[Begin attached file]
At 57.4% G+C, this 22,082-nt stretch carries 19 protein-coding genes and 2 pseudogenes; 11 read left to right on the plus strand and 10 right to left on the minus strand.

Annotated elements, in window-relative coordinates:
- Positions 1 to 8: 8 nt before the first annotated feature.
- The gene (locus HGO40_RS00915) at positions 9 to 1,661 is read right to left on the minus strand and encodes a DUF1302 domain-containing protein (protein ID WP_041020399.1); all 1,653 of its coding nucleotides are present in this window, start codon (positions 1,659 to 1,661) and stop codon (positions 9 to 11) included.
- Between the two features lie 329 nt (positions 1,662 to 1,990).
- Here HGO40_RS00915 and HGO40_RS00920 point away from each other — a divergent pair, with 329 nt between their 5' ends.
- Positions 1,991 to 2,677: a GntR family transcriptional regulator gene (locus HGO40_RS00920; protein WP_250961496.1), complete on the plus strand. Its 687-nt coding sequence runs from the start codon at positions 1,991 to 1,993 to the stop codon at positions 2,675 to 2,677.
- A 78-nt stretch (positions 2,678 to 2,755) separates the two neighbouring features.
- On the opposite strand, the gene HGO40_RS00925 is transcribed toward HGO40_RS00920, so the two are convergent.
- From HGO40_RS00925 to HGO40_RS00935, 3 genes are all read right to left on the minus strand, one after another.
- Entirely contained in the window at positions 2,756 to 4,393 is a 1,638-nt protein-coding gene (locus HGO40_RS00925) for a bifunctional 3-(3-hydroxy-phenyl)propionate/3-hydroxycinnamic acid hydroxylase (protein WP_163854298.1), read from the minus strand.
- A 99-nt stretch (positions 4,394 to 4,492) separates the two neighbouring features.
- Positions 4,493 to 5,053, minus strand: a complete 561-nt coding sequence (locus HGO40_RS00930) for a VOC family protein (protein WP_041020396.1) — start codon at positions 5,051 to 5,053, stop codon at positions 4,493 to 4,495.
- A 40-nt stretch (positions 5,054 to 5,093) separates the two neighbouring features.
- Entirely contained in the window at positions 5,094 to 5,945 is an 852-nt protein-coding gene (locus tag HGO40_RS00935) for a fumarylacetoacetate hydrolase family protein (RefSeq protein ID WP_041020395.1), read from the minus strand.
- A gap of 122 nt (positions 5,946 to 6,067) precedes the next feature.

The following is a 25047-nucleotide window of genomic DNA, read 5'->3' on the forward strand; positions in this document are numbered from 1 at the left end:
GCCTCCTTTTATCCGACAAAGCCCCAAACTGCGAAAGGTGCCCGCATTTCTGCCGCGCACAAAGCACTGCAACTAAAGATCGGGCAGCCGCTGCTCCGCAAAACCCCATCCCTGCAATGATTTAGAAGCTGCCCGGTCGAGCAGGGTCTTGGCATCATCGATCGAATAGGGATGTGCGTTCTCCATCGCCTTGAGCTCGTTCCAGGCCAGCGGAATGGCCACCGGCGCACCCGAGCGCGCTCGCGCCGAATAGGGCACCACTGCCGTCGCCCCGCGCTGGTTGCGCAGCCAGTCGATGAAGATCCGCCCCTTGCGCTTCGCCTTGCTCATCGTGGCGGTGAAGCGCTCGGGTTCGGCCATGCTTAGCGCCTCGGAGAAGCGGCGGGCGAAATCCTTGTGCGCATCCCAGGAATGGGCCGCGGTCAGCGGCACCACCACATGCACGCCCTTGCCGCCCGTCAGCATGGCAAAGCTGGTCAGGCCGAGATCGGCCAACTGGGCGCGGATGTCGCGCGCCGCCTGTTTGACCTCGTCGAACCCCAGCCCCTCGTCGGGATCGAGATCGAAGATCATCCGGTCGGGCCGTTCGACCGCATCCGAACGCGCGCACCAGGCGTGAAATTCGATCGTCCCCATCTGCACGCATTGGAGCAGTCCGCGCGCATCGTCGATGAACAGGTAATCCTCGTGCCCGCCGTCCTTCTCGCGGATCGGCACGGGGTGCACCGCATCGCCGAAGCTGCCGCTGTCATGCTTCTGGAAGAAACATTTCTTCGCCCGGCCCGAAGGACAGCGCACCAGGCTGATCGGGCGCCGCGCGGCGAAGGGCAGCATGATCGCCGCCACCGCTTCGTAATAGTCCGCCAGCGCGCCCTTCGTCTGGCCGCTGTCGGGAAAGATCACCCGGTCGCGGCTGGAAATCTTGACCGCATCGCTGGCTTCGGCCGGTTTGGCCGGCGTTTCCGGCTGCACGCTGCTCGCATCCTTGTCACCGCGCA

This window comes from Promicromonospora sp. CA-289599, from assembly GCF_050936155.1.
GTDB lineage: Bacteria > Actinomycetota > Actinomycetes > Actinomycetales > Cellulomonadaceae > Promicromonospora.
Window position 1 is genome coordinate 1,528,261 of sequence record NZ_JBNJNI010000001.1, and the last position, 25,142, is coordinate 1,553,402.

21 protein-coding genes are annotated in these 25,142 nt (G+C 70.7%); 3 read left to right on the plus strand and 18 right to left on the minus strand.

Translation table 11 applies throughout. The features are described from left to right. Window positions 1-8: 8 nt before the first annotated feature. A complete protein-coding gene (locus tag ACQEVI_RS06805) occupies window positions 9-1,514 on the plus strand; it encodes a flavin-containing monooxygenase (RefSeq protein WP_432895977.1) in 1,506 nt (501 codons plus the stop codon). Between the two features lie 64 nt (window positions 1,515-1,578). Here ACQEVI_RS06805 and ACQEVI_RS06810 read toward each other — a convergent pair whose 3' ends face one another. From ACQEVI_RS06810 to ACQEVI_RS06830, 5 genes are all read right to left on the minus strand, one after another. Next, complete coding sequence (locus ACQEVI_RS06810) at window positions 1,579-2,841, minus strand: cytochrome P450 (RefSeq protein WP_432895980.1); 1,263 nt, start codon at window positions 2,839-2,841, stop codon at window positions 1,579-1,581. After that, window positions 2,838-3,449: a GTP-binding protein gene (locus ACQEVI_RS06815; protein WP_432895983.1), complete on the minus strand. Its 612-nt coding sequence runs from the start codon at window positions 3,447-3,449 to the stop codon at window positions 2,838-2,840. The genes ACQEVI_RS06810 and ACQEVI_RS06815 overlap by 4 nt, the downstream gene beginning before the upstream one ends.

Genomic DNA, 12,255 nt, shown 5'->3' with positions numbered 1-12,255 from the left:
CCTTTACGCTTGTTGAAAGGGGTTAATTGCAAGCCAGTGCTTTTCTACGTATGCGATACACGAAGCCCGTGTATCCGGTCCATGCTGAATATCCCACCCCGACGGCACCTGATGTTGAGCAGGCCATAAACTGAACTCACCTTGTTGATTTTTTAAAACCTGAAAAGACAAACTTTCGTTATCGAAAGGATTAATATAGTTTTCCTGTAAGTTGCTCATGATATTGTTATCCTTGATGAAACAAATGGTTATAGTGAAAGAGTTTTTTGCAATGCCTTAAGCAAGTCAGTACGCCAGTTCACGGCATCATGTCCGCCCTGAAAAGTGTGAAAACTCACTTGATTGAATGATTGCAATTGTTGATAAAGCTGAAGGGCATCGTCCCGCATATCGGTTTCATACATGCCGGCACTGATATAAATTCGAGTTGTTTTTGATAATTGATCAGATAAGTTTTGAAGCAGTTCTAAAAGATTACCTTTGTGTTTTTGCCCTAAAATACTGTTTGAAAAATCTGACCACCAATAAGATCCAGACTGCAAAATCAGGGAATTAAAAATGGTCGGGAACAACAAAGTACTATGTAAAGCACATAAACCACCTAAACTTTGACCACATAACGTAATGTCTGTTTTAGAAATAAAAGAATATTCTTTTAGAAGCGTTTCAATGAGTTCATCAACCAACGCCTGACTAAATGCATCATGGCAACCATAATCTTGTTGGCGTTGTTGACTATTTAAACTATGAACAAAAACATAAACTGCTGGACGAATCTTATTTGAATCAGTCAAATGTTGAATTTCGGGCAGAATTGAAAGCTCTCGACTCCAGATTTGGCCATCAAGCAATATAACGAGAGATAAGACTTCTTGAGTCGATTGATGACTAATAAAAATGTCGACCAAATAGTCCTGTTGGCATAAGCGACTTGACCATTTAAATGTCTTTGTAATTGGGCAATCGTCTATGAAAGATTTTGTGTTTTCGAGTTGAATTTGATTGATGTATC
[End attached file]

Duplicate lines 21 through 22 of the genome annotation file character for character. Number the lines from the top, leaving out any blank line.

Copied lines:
Window position 1 is genome coordinate 1,528,261 of sequence record NZ_JBNJNI010000001.1, and the last position, 25,142, is coordinate 1,553,402.

21 protein-coding genes are annotated in these 25,142 nt (G+C 70.7%); 3 read left to right on the plus strand and 18 right to left on the minus strand.